Josef Newgarden earns Team Penske’s first victory in 2021 at Mid-Ohio

LEXINGTON, Ohio – After facing more than a season of bad luck with their cars up front late in races over the past four weeks, Team Penske has completed a race weekend at the top for the first time in 2021.

Starting from pole – his third consecutive P1 prize – Josef Newgarden dominated for a third straight IndyCar on Sunday, leading 73 of 80 laps to win the checkered flag in the Honda Indy 200 at Mid-Ohio. The victory was Team Penske’s first this season, the sixth team to climb to the top of the podium, and it came on the weekend of the team’s 50th anniversary of their first victory (July 3, 1971 in the Shaefer 500 at Pocono International Raceway by Mark Donohue).

This followed a month of three races in June, rich in misfortunes for the team. In Race 1 of the Detroit Grand Prix, Will Power led 37 of 70 laps, but saw his ECU struggling to restart after a late red flag. In the lead with five laps to go, he finished 20th. The next day Newgarden started on pole and led the first 67 laps, but was passed in a late-race restart after a series of crashes that brought the field together. After what turned out to be a risky call to tire strategy, his red tires had shrunk too much and he was caught with three laps to go by eventual race winner Pato O’Ward. Newgarden still managed to finish second.

Two weeks later at Road America, Newgarden led 32 of the first 53 laps in a 55-lap contest when, on another late restart, his gearbox suffered a failure which, two weeks later, still left the team president Tim Cindric scratching his head. In the final two laps, the Mid-Ohio winner would sink like a rock through the field and finish as the last car in the lap in 21st position.

In total, June had 136 laps led in those three races out of a total of 195. With Sunday now over, Team Penske is no longer empty-handed in 2021.

“It was really tough to hang on, but my winger (quarterback Tim Cindric) coached me the whole way,” Newgarden said on the post-race show. “This team did the job. Everyone gave me a hard time with what’s going on with us who didn’t win a race, but I don’t think those people from the Penske team could have do something different, we’ve been in the game almost every race.

“It’s great to see a win here at last this year, but we’ll probably need three or four more if we are to win a championship, but I know this team can do it.”

Newgarden’s victory didn’t come without another late challenge. After leading much of the race with a gap of 6 to 8 seconds, Marcus Ericsson came considerably closer to the last 15 laps. An advantage that stood at 7.1 seconds with 14 laps to go, reduced to just 1.5 seconds with two laps to go and less than a second as the two crossed the start-finish line to take the White flag. When they crossed the checkered flag, Ericsson was just 0.8790 seconds away from their second win of the year and in IndyCar.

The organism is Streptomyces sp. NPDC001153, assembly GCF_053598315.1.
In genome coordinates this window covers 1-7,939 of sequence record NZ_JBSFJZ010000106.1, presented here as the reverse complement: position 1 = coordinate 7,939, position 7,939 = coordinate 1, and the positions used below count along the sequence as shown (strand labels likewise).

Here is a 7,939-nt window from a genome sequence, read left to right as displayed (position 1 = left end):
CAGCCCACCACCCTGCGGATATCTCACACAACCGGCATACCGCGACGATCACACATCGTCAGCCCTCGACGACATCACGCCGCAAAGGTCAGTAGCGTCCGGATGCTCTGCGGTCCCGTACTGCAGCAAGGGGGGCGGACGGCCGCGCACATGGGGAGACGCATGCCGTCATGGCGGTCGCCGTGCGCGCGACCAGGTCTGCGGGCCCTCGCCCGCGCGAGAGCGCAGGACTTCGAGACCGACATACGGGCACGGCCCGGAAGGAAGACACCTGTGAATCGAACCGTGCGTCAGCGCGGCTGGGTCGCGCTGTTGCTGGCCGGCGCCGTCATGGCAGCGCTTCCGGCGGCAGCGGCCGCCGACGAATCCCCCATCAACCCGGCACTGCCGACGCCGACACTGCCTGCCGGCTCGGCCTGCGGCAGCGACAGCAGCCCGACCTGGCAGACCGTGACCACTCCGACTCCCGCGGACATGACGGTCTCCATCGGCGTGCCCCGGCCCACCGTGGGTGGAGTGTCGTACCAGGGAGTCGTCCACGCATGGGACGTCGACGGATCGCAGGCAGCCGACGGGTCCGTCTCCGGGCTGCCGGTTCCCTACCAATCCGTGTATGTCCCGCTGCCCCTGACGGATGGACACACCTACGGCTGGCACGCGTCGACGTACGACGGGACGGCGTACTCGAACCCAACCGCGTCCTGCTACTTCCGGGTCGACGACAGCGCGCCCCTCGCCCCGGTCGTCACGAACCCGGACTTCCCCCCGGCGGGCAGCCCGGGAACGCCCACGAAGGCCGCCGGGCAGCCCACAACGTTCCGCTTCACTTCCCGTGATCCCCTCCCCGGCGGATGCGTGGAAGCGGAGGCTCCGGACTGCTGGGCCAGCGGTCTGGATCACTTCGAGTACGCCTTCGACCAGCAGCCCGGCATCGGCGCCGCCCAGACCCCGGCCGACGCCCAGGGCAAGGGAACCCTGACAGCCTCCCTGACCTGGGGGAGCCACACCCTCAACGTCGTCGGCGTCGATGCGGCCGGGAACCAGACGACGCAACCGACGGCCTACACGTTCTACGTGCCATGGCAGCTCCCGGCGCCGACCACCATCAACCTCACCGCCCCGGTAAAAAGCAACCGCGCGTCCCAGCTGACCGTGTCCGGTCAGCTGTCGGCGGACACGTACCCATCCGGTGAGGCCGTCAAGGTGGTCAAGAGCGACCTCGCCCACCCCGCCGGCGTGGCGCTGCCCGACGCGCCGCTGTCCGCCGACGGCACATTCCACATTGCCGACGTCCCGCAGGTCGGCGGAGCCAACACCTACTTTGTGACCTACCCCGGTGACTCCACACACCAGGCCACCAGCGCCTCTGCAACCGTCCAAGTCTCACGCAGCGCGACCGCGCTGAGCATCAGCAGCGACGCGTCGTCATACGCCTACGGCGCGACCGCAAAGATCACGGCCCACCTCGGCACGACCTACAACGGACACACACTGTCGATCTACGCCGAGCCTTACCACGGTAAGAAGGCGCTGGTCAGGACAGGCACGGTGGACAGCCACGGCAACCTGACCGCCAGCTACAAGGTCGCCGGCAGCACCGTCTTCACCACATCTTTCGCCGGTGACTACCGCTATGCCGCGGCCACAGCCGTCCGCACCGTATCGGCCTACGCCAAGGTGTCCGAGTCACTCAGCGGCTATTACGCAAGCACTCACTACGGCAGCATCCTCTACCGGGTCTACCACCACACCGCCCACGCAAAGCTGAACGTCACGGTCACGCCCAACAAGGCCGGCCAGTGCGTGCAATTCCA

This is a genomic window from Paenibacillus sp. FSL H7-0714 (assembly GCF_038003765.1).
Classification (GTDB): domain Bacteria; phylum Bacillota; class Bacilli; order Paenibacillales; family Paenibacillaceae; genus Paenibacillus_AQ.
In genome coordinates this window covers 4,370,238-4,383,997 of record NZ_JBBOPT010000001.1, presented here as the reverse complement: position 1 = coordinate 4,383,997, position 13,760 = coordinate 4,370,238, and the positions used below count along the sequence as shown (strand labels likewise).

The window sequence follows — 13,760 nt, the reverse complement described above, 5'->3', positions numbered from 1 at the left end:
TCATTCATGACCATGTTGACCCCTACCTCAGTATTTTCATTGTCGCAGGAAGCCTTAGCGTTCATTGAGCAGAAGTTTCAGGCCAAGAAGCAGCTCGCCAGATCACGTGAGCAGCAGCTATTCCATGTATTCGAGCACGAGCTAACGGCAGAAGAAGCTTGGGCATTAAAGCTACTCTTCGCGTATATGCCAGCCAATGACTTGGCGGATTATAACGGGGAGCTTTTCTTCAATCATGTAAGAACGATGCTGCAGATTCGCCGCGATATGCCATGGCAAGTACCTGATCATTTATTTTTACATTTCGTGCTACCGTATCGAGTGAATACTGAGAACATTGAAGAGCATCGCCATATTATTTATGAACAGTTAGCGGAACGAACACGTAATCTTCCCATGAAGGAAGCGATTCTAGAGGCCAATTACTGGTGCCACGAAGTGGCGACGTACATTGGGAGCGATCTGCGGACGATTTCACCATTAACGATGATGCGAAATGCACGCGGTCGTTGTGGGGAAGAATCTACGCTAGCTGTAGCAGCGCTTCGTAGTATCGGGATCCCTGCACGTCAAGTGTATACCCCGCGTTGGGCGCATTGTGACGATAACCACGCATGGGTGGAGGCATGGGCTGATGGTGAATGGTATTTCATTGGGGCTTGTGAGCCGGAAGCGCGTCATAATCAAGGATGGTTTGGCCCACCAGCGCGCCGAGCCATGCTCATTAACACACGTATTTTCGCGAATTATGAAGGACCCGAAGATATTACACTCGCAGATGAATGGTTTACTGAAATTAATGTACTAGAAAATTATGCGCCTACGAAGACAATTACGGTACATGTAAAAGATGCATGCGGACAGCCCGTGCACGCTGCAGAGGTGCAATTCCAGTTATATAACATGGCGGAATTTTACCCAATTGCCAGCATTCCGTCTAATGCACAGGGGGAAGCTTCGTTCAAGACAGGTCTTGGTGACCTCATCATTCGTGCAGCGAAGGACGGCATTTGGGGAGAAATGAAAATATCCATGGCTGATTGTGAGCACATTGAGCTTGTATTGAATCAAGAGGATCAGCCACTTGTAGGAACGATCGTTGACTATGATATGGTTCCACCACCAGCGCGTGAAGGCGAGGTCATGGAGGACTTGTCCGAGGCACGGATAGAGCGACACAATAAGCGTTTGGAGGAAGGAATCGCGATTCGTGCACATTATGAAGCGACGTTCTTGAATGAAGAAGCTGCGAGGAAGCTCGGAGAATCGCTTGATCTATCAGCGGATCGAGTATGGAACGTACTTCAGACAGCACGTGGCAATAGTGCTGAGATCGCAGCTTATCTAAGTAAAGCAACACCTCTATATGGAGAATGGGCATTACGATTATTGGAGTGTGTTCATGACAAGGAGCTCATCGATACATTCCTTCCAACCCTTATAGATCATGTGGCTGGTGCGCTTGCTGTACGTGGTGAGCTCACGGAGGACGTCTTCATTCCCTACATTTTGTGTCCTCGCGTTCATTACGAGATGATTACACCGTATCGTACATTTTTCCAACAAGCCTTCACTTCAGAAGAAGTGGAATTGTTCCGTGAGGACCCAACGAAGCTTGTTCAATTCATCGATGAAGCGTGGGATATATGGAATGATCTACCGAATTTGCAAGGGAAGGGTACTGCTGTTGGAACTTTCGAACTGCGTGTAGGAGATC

“We were pushing really, really hard there at the end to try to catch up with Josef. A few more laps and we could have fought for that,” said Ericsson. “But at the end here (second place) was a great result today.”

Series points leader Alex Palou topped the podium after a superb final pit stop where he jumped Scott Dixon (4th Sunday) and Alexander Rossi (5th) for Palou’s 6th podium in 10 races this year. Leader Ganassi extended his lead over Pato O’Ward (8th) from 28 to 39 points, with Dixon in 3rd to 56 points. Newgarden drastically reduced what was an 88-point deficit to start the weekend in 4th place. He is now 69 points behind his 3rd IndyCar Championship before a 35-day break.

Graham Rahal finished 6th, Romain Grosjean (7th), O’Ward (8th), Santino Ferrucci (9th) and Takuma Sato (10th) completing the top 10 on Sunday.

On the other end of the spectrum, two crashes in the first three laps of Sunday’s race sealed the fate of the final four drivers. In the first lap, James Hinchcliffe slid into the back of teammate Ryan Hunter-Reay as the peloton rallied around Turn 4, spinning them both. A few rows back, Romain Grosjean rode behind Felix Rosenqvist’s back, spinning the # 7 Arrow McLaren SP with Rosenqvist returning for his first race since June 12 due to an injury.

All three cars immediately headed to the pits, with Hinchcliffe returning immediately after new tires. Rosenqvist and Hunter-Reay’s cars needed some work, and they finished Sunday two laps ahead of 23rd and 24th respectively.

On lap 3 just after the second green flag of the day, Dixon was racing wheel to wheel outside of Will Power on turn 5, and the two came together. Power sped down the middle of the track, and moments later, crossing the hill, Ed Jones couldn’t avoid hitting Power’s No.12.

“Super disappointed to be out so early,” said Power. “(Dixon) rushed me and I had nowhere to go. I was on the curve. I should have known he would be aggressive. But that’s what you get when you pick black ( tires). People will attack you hard. “

Email IndyStar sports reporter Nathan Brown at [email protected] Follow him on Twitter: @By_NathanBrown.

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